Is Data Really Objective?

01.30.2020 no comments

Data plays a very prominent role in our everyday lives, whether we are aware of it or not. Many people by now have accepted that data is at the heart of most things we do in the digital world. However, few give a second thought as to where that data comes from, or what the consequences would be if the data that we rely on was incorrect.

When the data we have to work with has not been gathered objectively, the conclusions we draw will similarly not be as objective as we might want them to be. In this way, it is possible to introduce our own human biases into the world of data analytics.

Data Collection Methods

There are numerous techniques businesses today can use to get the data they need. One of the most popular methods is data scraping. Data scraping is difficult to set up, so it is impractical for someone without any prior knowledge or experience to do it. However, once set up, it is virtually entirely automatic. Because of this, many businesses are scraping huge amounts of data every day without a human ever reviewing it.

Data can either be scraped from a single source, or it can be taken from a multitude of different sources. Businesses who scrape the data from one specific source will likely want to develop a tool designed to facilitate data scraping from that service. On the other hand, those who are looking to access data from a wider range of sources will want a more versatile scraping tool.

Another method of gathering data that is also popular because it is mostly automated is through online tracking. If your business has a website or a mobile app, this provides you with an easy way of gathering data about individual customers. 

Most people don’t think twice about the data that the apps on their phones share with the developers, so they probably aren’t even aware that you can collect data from them let alone that you actually are. When people are aware that data has been gathered, their behavior often changes accordingly. Online tracking is a passive method of data collection that enables you to unobtrusively gather all the data you need from your users.

Some online services try to keep their data off-limits for any unauthorized access. Others are much more open about things: the businesses who are more eager and willing to share their data will often produce APIs that other businesses can use in order to interface with their systems. APIs are what enable so many companies to gather so much data from social media platforms. Without APIs to facilitate things, web scraping would be significantly harder.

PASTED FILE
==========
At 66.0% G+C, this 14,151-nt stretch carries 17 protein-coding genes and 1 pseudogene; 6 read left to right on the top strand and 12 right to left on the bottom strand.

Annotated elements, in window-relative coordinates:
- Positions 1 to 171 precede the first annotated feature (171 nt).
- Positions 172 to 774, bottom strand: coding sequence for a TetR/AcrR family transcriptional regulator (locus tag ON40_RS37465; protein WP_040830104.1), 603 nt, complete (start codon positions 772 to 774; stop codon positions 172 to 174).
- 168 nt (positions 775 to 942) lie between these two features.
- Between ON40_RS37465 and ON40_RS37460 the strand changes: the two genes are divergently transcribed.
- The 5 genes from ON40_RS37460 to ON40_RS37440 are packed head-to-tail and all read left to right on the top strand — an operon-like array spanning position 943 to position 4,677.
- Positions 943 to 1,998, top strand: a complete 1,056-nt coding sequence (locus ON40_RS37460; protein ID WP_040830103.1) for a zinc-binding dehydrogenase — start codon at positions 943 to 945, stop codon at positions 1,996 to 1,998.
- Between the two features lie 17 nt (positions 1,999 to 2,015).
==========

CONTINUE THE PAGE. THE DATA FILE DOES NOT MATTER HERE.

Mask of Objectivity

We like to think of data as being something cold and objective, much like computers. However, things are nowhere near this simple. For one thing, any data that we use has to first be gathered and the methods that we used to gather data can have an impact on its accuracy. We are all familiar with the concept of a leading question, where the phrasing invites a particular answer. Although this is a clear and obvious example of bias, most cases are nowhere near as clear-cut.

When it comes to data collection, many of the biases that have the greatest effect on us are entirely subconscious and we are completely unaware of them. Other biases in our data reflect assumptions that are prevalent throughout society. For example, if there are seven billion people on earth, half of them are women. And yet, far fewer than half of all senior positions such as heads of state, heads of governments, and heads of corporations are held by women.

The gender disparities we see across industries seem to be massively exaggerated in the tech sector. As a result, we have a tech industry that is largely focused on men at the expense of women. Nowhere is this more evident than in big data, where the focus on men has limited the ability of big data techniques to help us address issues specifically affecting women.

Bias in Big Data

The way we define what is normal dictates our baseline for any laboratory experiments we conduct. It doesn’t matter whether you’re conducting medical research or data analytic research, if your benchmark for what constitutes normal is off, then all the conclusions you will similarly be inaccurate.

Many within and outside the data analytics industry are under the impression that it all comes down to their statistical analyses. In other words, as long as the majority of data is right, the conclusions will similarly be right.

However, we know this to be untrue. In fact, the way we gather data has a huge impact on its reliability. If biases have come into play during the collection of data, then the analytics of that data will always be similarly tainted.

Data analytics is reliant upon our ability to source data responsibly. It’s no good assuming that the maths will be able to account for everything – it can’t account for what we don’t know is there. Data analysts need to consider the source of their data in much more detail than they currently do.

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